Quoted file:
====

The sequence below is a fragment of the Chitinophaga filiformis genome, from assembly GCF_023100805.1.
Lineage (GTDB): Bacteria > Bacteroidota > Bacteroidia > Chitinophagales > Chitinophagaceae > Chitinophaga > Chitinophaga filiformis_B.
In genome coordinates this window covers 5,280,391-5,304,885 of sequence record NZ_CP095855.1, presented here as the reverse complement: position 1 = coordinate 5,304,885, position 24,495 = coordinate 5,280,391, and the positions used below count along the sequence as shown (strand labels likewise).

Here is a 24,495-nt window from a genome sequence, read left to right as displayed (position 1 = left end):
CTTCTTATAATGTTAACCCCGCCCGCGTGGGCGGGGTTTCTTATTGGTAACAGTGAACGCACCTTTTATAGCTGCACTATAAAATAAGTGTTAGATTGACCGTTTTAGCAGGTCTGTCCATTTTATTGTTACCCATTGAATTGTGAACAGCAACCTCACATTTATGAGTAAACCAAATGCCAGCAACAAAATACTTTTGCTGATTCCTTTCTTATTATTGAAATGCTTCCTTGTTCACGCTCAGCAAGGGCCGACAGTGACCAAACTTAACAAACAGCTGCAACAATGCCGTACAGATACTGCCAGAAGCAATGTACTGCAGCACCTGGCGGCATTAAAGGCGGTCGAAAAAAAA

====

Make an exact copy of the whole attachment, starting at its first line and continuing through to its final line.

The sequence below is a fragment of the Chitinophaga filiformis genome, from assembly GCF_023100805.1.
Lineage (GTDB): Bacteria > Bacteroidota > Bacteroidia > Chitinophagales > Chitinophagaceae > Chitinophaga > Chitinophaga filiformis_B.
In genome coordinates this window covers 5,280,391-5,304,885 of sequence record NZ_CP095855.1, presented here as the reverse complement: position 1 = coordinate 5,304,885, position 24,495 = coordinate 5,280,391, and the positions used below count along the sequence as shown (strand labels likewise).

Here is a 24,495-nt window from a genome sequence, read left to right as displayed (position 1 = left end):
CTTCTTATAATGTTAACCCCGCCCGCGTGGGCGGGGTTTCTTATTGGTAACAGTGAACGCACCTTTTATAGCTGCACTATAAAATAAGTGTTAGATTGACCGTTTTAGCAGGTCTGTCCATTTTATTGTTACCCATTGAATTGTGAACAGCAACCTCACATTTATGAGTAAACCAAATGCCAGCAACAAAATACTTTTGCTGATTCCTTTCTTATTATTGAAATGCTTCCTTGTTCACGCTCAGCAAGGGCCGACAGTGACCAAACTTAACAAACAGCTGCAACAATGCCGTACAGATACTGCCAGAAGCAATGTACTGCAGCACCTGGCGGCATTAAAGGCGGTCGAAAAAAAA